Census 2010 Hard to Count mapping site
Community groups and local governments working to boost census response in historically hard-to-count neighborhoods are now able to target their efforts with a web-based, interactive mapping site developed by the City University of New York (CUNY) Mapping Service at the Center for Urban Research, CUNY Graduate Center.
The Census 2010 Hard-To-Count Interactive Map [www.CensusHardToCountMaps.org] not only pinpoints census tracts that the U.S. Census Bureau considers difficult to enumerate, it also displays the detailed demographic and housing characteristics that the Census Bureau believes will create challenges to achieving an accurate count in certain communities. The map enables census advocates to tailor their activities and messages to address specific barriers, such as language difficulties or low educational attainment.
The mapping tool is based on the Census Bureau’s Tract Level Planning Database, which identified 12 population and housing characteristics associated with low mail response in the 2000 census. The interactive map not only shows these characteristics within hard-to-count census tracts, it also displays tracts with low 2000 census mail return rates and high foreclosure risk.
Site users can view hard-to-count census tracts within states, counties, metro areas, cities, and Tribal lands, as well as congressional districts and ZIP Codes. Location-specific links to the Census Bureau’s web site allows users to access demographic and economic profiles of each area, including racial and ethnic composition, from either the 2000 census or American Community Survey (which replaced the census long form starting in 2005).
Once you've zoomed in to your area of interest, you can click on the map to highlight a state, county, metro area, or tract. The map then displays a popup window with detailed statistics and links to key Census resources. You can also download these statistics to access the hard-to-count data directly (in Excel and Open Document formats).
Twitter feeds, map overlays, and more
The map's "Twitter" tab displays a list of the latest Census-related tweets, and also shows them on the map. This will help Census advocates find concerned citizens, reporters, nonprofits, and other social networkers who might want to help get the word out for the 2010 Census. The tweets are filtered with either the #Census or #Census2010 hashtag. Please let us know if we’ve missed important Census-related hashtags.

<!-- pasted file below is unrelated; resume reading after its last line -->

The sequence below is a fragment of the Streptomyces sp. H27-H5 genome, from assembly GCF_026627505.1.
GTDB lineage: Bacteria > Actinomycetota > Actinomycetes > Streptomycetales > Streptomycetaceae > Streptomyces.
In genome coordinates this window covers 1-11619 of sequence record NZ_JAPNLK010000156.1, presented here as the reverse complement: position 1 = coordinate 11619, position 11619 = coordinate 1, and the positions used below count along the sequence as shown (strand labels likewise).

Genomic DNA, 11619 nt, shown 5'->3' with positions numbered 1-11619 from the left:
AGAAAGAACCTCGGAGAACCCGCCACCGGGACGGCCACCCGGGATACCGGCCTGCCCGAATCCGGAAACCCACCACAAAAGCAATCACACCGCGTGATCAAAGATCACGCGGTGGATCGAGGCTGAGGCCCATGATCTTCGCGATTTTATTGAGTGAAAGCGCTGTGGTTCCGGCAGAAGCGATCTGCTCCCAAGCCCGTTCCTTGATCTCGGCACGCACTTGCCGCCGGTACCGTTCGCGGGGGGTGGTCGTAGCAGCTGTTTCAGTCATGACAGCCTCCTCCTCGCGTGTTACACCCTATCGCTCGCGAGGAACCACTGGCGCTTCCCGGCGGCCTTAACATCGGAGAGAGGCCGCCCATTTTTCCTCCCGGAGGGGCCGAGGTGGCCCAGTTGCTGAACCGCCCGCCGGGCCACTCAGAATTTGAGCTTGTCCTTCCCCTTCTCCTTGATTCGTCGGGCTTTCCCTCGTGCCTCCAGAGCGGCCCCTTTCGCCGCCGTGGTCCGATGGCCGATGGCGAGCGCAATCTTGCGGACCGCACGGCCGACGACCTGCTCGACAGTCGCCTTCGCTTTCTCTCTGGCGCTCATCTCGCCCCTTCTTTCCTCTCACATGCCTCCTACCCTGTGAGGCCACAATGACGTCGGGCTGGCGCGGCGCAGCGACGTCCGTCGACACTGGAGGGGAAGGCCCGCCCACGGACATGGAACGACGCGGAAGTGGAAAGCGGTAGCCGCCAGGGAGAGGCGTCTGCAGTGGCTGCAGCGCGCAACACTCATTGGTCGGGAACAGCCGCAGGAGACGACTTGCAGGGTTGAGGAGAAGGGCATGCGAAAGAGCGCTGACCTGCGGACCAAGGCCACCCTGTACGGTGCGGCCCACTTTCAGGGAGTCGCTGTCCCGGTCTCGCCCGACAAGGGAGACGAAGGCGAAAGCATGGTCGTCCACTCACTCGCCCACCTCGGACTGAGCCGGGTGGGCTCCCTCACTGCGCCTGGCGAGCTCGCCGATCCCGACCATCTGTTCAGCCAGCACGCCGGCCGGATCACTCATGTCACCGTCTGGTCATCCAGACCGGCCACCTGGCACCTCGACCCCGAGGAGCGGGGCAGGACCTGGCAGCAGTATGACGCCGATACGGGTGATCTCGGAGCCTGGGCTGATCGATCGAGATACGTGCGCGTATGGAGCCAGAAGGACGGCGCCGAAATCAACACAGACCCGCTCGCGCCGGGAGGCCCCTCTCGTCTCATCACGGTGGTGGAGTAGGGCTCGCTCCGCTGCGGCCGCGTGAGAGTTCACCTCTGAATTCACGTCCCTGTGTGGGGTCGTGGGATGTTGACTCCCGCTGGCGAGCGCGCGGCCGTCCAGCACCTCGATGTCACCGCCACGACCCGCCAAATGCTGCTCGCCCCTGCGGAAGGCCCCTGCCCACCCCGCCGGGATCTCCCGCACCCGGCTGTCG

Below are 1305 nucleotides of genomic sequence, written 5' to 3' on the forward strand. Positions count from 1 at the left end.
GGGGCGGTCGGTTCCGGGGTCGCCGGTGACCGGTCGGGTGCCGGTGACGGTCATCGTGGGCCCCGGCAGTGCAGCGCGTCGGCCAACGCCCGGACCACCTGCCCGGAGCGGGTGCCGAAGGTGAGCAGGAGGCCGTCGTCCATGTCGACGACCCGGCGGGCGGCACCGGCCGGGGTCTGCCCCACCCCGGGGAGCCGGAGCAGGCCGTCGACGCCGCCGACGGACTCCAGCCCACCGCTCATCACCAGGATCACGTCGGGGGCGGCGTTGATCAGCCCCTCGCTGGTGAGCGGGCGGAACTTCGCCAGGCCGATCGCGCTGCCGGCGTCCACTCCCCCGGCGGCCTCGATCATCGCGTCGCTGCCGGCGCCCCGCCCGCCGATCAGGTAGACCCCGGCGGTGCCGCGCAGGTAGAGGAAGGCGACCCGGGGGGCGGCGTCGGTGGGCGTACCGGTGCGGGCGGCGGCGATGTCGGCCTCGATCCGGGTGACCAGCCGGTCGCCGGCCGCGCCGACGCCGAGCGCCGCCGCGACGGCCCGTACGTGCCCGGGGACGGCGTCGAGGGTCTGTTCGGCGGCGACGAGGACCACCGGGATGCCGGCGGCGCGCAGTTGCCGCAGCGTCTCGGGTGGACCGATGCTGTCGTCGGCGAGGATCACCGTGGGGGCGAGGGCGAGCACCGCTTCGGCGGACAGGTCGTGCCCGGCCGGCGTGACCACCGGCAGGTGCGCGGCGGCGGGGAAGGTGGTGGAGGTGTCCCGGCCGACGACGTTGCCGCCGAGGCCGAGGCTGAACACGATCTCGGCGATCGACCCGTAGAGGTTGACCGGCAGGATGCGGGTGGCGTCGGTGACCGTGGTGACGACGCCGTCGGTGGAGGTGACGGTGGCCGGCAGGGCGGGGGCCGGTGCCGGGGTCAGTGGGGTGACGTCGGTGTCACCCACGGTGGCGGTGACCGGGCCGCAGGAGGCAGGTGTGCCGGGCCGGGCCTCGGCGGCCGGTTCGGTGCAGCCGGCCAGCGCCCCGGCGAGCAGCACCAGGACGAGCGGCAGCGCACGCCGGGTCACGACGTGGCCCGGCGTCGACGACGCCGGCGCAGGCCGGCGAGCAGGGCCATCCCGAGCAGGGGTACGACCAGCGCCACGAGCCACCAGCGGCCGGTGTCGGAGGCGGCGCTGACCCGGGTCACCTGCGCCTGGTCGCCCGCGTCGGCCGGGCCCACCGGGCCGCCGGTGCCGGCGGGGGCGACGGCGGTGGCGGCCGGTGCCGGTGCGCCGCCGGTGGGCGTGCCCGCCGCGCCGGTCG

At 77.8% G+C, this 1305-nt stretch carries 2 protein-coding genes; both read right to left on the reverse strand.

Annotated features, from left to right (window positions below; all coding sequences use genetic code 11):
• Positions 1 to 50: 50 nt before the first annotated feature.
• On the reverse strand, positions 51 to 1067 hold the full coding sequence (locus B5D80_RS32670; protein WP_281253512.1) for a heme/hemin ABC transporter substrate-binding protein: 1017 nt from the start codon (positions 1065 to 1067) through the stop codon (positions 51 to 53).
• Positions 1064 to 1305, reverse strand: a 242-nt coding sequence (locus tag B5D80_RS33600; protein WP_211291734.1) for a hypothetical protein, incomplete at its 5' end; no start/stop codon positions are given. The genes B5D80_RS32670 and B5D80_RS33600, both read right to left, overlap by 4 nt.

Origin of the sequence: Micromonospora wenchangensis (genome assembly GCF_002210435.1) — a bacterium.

You can also add overlays showing Congressional districts, ZIP Codes, tract-level maps of 2000 Census mail return rates, and recent foreclosure risk.
This FAQ explains how to use the mapping site.
We're regularly updating the mapping site, adding new features, more helpful data, and planning for future enhancements.
April 2010 updates include:
Why did I get a 2nd Census questionnaire?
The Census Bureau is sending "replacement" forms to people in census tracts that have historically low participation rates; it's a “just in case” thing. But it can be confusing. That's why we make it easy for you to find out if you live in one of these areas. Just entering your street address at www.CensusHardToCountMaps.org
. The popup window will tell you if you and your neighbors will be receiving a second form. You can see how broad the “replacement mailing” coverage is in your area by clicking the “More…” tab at our site and selecting the “April 2010 Replacement Questionnaire” checkboxes. This displays the tracts on the map with gray/black shading.
Participation rates: you can track participation rate progress at our mapping site at the tract, county, and state levels. We include features that the Census Bureau’s Take 10 map doesn’t have, such as:
type in a county and highlight the tracts below a certain participation rate (you can enter whatever rate you want);
sort the resulting list so you can see at a glance the highest and lowest performing tracts (this also will be highlighted on the map so you can see how concentrated they are); and
compare the 2010 rate map with the 2000 rate map (click the “More…” tab and check the box for “Participation Rate in 2000”).
(Of course, you can also click on any spot on the map to display the latest participation rate for that area -- state, county, or tract -- depending on how close in or out you've zoomed.)
Earlier updates included:
Zoom to the area you want, select the map layer from the legend, then click the "Link to this map" button in the upper right. That will create a link that you can copy and email, post to Twitter, add to a blog, etc. (This example link
shows tracts in Brooklyn shaded by % of households "linguistically isolated".) Anyone who clicks your link will zoom to the spot you were looking at with the correct layer displayed.
This PDF two-pager
[1 MB] is a good summary of the site and its capabilities for workshops, presentations, meetings, etc.
What people are saying
Here are some quotes and links to blogs/news items with feedback about the Hard to Count mapping site:
GIS blogger James Fee gave it a couple of shout-outs, here
Directions Magazine reported
on our participation rate analysis (April 2, 2010)
numerous Census-focused city, state, and advocacy websites link to the site, such as New York City
, Nonprofits Count!
, Washington DC Office of Asian and Pacific Islander Affairs
, Minneapolis, San Jose
, Silcon Valley
Community Foundation, Illinois Age Options
, the Leadership Conference
, Center for Public Policy Priorities
in Texas, and more.